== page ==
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Showing 1-4 of 4 reviews(4 star).Show all reviews
7 of 8 people found the following review helpful
on March 3, 2004
Journalist Doug Henwood has produced an interesting book on U.S. financial markets. Written from a left-wing point of view, Henwood contends that these markets do not raise capital for new investments or improve corporate governance. Instead, he argues that their primary function is to enable manic corporate restructurings that accomplish little besides shifting additional wealth to rentiers who already have plenty of it. Henwood relies mainly on the research of others.
The good news about "Wall Street" is that Henwood is witty and iconoclastic. The bad news is that having these traits doesn't mean that he can put together a good book. His bloated and repetitive text mixes statistics, polemics, anecdotes, biz school research, and potted discussions of Keynes, Marx and Minsky (and Freud!). The mish-mash of data definitely informs and entertains the reader (hence my rating of 4 stars) but never systematically establishes Henwood's core thesis about the parasitism of Wall Street. The book is worth reading but mainly for readers with a background in finance or economics who can separate the wheat from the chaff.
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1 of 1 people found the following review helpful
on November 24, 2011
This book will not teach you how to pick stocks. Rather, it offers an unusual and deep perspective on how the markets (mal)function. Although the author has a clear anti-capitalistic (or more specifically anti-current-incarnation-of-capitalism) bias, the book is well written and researched. I believe the information it contains is extremely relevant today. The author makes a number of valid, undeniably prescient points, even if I am not quite sure that the solutions he offers would necessarily lead to the desired outcomes. A fair warning: readers who cannot bear anything philosophically related to Marxism may experience allergic reactions. For those students of the markets willing to keep an open mind, Mr. Henwood's book is a must-read.
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on December 1, 2012
As the title indicates, this book is an introduction to Wall Street - how it works and for whom. The book is composed of seven chapters as follows:

1- Instruments: This chapter covers the range of instruments traded on Wall Street, such as stocks, bonds, derivatives, currencies etc.

2- Players: This chapter covers the main stakeholders including households, nonfinancial business, financial institutions, the government etc.

3- Ensemble: This chapter discusses how the markets are intertwined, with a focus on credit, finance and the economy, allocation etc. It also includes a sample trading week to put these concepts into action.

4- Market Models: This chapter presents the numerous financial models that have been devised to simulate the market. It also discusses features of these markets, namely efficiency, disinformation, noise, fads, and bubbles.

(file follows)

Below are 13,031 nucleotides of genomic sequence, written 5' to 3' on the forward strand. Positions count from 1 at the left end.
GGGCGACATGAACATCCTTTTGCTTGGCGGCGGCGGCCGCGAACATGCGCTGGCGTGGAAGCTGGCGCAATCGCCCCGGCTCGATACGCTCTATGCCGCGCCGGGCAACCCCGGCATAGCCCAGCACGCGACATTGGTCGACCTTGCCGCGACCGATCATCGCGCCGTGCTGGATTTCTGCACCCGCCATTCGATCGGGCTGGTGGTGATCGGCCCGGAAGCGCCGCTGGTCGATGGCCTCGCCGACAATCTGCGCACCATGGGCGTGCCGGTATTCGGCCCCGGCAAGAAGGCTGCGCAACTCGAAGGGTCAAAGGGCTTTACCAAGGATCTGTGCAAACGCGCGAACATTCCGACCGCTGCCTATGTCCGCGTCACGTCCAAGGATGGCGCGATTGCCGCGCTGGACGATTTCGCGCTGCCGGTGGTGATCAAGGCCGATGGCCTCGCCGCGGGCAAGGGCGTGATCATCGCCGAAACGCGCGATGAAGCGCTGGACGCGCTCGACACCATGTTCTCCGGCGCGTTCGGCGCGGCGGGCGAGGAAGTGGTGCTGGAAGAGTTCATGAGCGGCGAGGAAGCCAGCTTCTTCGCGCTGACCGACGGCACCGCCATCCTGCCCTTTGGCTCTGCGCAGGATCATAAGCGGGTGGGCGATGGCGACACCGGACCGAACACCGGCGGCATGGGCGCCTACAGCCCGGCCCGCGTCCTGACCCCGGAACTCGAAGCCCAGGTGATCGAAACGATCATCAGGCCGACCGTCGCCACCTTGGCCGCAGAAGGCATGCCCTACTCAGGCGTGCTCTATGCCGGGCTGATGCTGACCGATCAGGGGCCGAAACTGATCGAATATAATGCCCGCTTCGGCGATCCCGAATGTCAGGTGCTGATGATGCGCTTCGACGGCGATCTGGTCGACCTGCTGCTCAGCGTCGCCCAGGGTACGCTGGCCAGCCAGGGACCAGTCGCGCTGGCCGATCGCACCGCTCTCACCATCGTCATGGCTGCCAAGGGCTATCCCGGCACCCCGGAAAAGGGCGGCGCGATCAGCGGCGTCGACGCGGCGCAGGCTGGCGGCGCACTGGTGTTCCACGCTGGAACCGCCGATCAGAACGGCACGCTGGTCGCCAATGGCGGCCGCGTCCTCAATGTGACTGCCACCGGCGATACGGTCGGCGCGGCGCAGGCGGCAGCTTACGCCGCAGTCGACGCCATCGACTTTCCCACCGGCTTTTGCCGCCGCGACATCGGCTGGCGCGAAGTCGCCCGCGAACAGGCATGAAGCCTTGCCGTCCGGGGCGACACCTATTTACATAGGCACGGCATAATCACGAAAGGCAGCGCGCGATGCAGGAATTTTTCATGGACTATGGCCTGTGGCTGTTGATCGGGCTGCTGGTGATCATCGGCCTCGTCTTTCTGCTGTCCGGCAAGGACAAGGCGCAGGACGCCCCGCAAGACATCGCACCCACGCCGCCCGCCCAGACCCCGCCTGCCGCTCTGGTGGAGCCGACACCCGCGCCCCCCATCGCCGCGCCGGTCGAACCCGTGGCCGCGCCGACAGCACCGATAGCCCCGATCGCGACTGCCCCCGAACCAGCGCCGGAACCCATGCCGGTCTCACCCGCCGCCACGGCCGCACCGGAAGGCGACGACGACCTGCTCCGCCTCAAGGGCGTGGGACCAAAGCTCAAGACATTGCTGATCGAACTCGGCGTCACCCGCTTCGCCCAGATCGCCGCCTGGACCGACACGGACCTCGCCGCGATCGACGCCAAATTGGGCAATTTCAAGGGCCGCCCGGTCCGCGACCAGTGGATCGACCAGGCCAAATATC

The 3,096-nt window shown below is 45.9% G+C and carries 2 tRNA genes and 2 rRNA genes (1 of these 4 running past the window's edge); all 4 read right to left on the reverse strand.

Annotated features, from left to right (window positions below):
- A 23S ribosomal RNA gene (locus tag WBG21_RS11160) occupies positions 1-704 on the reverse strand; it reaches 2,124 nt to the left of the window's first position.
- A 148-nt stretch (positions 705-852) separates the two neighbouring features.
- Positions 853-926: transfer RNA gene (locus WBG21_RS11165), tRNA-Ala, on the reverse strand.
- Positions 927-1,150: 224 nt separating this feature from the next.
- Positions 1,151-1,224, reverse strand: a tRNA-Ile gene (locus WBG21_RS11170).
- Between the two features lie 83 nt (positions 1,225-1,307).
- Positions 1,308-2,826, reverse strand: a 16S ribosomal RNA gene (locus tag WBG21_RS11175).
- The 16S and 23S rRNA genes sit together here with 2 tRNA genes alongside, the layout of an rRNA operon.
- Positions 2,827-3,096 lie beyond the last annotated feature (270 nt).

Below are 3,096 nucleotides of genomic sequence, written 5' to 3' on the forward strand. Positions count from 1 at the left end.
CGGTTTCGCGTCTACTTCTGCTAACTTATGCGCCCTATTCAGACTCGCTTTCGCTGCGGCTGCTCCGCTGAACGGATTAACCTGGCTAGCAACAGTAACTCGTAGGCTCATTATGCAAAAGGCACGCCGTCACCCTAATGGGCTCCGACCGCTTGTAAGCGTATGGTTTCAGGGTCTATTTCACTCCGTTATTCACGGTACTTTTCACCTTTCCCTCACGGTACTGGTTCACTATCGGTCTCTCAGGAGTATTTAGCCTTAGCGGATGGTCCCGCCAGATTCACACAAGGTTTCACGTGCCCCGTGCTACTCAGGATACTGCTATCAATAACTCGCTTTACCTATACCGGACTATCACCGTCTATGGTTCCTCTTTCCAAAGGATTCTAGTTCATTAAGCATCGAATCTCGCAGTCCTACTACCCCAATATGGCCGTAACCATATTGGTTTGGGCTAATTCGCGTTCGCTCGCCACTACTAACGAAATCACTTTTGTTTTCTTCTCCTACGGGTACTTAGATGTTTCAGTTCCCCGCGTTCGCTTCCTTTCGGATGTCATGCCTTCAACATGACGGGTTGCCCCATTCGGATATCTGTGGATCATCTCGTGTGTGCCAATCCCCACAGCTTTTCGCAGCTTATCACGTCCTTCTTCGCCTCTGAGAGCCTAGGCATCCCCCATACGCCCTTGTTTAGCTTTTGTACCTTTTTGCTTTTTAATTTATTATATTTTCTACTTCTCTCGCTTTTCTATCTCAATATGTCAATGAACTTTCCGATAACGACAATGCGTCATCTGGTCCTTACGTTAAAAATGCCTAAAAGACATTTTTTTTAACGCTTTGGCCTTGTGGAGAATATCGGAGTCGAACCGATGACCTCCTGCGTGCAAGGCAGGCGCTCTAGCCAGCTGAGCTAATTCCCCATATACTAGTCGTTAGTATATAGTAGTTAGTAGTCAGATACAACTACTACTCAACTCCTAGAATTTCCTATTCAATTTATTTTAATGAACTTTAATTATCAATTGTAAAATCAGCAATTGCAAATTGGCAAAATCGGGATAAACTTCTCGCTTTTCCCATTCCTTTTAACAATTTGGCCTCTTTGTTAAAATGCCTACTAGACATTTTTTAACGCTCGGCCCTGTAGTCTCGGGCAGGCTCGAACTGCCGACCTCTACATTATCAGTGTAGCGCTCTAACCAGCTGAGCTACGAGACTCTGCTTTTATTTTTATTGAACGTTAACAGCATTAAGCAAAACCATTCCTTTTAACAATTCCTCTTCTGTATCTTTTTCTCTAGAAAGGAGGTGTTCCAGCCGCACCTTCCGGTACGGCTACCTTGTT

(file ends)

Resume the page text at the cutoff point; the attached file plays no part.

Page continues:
5- Renegades: This chapter discusses in detail the Keynesian view of the markets, as well as those of Marx.

6- Governance: This chapter is about Corporate Governance, with a section on the relation of Wall Street and the government.

7- What is (not) to be done?: This last chapter includes the author's thoughts on a number of economic issues such as social security, the Fed, investing socially, taxation, corporate transformation.

The breadth of topics discussed within this book is commendable, backed by a plethora of references for further reading in areas of interest. Chapters 1 and 2, serve as a great introduction and primer on the financial markets. The insight, stories and practical example presented make this book accessible. A final, and important comment to keep in mind, is that the author presents the content of the book (particularly the later chapters) from a leftist perspective.
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17 of 33 people found the following review helpful
VINE VOICEon June 7, 2000
This is a cut above the usual leftist whining about the horrors of capitalism. Henwood at least understands American high finance and has many pithy things to say about them, some of them all too true. He is quite right in sensing that all is not well with Wall Street and the stock market. Where he falls short is in his theoretical grasp of the situation. Here his left-wing bias, which gives him such a sharp eye when it comes to seeing institutional problems with Wall Street, leads him astray in bringing perspective to his institutional insights. Like the academic economists he excoriates, he does not fully understand how credit excess has completely distorted financial markets and made them much less efficient than they otherwise would have been. To be sure, he is right to say that markets are not 100% efficient. Markets merely give indications of whether past market decisions have been well informed or not.
I cannot help mentioning one troublesome little point about Henwood's analysis: while Henwood is correct to insist that Wall Street and corporate capitalism in general do not allocate capital as efficiently as an omniscient critic, with the benefit of hindsight, would, this does not mean that capital could be allocated more efficiently if we adopted another system or simply abolished the stock market altogether. The problem is, what is the alternative? To date, no one has yet demonstrated that there is a workable alternative that allocates capital better than capitalism.
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